Acne – After washing your face with warm water and your favorite salicylic acid face wash, soak a cotton ball in a solution of 1:3 apple cider vinegar and water, respectively. Use this topical mixture right on your problem area and leave on for at least 10 minutes. Afterwards, wash your face again, pat dry, and finish with your daily moisturizer. Feel free to repeat several times in a day until you begin to see improvement.

Bloating – try adding a carminative herb to your food, tea, or just eat on its own! (We love peppermint, ginger, cinnamon, and chamomile). Carminative properties help to sooth your stomach lining and reduce the production of gas, therefore helping to ease any boating you may have.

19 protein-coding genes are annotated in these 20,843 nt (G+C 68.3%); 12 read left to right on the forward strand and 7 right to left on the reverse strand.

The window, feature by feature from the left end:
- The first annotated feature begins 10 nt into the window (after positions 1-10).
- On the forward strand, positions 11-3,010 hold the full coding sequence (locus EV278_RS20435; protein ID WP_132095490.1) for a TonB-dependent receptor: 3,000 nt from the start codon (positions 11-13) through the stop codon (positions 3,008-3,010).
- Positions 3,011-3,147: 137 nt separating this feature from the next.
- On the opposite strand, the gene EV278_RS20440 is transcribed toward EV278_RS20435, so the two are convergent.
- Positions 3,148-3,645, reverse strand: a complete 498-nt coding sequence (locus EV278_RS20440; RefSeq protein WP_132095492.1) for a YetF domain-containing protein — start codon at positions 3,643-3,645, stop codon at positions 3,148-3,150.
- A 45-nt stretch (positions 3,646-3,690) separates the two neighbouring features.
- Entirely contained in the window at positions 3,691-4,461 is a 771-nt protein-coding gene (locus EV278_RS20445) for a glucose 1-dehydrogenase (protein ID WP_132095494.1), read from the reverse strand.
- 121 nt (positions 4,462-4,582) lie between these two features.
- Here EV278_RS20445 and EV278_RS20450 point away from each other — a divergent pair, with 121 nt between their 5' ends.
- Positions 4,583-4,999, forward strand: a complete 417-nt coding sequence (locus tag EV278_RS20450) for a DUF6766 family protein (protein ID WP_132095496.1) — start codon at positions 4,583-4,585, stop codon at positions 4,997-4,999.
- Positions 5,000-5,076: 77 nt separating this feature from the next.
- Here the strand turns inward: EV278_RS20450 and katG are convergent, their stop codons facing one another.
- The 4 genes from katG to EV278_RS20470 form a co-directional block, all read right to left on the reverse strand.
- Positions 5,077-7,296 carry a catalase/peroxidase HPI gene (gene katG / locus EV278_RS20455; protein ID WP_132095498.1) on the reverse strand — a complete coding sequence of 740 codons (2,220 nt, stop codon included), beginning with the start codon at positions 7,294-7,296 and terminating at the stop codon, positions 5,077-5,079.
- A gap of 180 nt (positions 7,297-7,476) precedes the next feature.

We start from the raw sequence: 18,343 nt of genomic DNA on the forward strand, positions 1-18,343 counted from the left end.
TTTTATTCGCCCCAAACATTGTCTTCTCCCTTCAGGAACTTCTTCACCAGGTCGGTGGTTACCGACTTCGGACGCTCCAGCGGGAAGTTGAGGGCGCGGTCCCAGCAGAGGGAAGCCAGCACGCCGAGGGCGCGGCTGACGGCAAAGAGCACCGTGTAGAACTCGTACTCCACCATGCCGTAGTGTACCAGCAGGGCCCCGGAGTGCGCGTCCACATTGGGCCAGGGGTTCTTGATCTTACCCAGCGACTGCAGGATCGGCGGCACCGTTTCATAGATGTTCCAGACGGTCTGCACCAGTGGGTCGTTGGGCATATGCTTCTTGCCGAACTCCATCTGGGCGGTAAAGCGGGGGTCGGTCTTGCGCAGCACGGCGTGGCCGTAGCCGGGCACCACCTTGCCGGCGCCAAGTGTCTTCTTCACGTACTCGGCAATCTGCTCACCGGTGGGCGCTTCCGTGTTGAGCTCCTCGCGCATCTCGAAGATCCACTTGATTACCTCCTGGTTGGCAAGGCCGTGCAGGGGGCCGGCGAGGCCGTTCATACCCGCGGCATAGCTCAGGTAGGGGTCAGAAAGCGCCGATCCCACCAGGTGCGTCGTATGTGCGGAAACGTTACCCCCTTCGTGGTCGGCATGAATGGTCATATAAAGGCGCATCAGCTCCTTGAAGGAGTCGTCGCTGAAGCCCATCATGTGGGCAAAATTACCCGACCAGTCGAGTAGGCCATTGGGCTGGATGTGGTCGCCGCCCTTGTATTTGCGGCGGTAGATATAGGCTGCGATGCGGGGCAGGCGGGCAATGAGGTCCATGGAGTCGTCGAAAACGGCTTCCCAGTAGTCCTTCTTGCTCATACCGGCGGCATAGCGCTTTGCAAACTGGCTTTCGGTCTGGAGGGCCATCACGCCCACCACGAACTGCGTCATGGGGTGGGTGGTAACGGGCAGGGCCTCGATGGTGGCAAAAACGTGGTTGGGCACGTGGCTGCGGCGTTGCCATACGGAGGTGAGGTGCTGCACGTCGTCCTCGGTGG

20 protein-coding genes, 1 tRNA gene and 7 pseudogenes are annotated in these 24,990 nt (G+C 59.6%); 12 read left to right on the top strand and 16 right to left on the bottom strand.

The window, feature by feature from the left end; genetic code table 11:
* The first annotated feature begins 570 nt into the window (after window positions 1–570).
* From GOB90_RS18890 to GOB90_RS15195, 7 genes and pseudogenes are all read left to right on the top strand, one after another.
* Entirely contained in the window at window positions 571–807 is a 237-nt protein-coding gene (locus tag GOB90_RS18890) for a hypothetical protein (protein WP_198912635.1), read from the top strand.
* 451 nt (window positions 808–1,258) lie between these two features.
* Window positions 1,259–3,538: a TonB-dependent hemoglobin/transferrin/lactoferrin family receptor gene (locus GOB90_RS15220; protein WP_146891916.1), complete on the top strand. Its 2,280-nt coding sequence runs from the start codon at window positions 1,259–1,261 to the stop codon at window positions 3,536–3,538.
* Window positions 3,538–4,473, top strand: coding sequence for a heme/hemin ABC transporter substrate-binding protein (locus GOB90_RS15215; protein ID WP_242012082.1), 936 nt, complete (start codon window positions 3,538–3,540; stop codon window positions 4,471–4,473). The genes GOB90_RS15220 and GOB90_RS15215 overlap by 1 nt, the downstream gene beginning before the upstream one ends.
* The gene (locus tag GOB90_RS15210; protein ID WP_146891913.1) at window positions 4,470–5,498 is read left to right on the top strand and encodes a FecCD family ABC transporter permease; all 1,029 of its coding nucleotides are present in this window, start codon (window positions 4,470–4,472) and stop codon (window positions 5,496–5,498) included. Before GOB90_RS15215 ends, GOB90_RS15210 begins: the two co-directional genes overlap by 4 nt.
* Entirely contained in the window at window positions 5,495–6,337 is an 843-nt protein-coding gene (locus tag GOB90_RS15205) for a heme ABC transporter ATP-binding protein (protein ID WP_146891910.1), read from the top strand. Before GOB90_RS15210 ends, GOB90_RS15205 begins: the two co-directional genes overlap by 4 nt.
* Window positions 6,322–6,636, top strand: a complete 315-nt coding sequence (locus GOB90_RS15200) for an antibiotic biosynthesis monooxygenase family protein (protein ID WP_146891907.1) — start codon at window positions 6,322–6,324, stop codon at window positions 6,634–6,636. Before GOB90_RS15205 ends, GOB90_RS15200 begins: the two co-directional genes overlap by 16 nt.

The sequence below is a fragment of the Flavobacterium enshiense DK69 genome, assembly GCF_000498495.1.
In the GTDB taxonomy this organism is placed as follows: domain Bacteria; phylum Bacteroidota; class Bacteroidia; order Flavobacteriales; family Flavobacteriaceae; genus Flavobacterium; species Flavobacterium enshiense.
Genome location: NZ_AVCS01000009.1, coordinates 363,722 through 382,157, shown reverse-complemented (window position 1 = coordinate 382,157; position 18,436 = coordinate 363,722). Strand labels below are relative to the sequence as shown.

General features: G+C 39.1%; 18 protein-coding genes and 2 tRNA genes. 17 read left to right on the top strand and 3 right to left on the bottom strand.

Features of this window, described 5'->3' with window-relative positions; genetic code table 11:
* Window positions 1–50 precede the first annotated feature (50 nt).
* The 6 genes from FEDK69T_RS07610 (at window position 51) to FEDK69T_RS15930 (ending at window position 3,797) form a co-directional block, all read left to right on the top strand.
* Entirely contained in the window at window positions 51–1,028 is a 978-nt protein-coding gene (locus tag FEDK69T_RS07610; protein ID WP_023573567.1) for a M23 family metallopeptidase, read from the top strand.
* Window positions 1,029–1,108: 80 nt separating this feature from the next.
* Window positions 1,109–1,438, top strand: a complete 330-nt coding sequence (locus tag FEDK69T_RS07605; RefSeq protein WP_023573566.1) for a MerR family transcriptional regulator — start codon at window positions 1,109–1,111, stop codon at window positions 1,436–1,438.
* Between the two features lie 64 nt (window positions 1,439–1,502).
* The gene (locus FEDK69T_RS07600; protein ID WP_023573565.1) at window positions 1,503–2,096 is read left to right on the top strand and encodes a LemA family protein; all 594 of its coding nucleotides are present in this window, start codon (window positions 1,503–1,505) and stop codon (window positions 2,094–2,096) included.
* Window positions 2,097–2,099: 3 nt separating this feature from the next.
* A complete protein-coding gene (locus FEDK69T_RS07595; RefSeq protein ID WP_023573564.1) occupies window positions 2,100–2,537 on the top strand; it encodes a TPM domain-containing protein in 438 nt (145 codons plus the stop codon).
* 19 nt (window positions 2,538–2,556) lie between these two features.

Burns – for those minor burns when you accidentally touch something hot in your kitchen, quickly scoot on over to your pantry and pull out the vanilla extract and dab it on the burn – believe it or not, the evaporation of the alcohol will help ease the pain by cooling the burn down. If you have more time, get a couple of black tea bags (2 or 3 depending on the surface area of the burn), soak them in cool water, and place directly on the burn. Better yet, use gauze to help hold the tea bags in place.

Congestion – we all know a steaming hot shower can really help to clear us up, but if you’re not looking to get your whole body wet, drape a towel over a large bowl (or sink) of hot water to clear those nasal passages. Make it even better by adding peppermint, eucalyptus, rosemary, or a few drops of your favorite essential oil and inhale!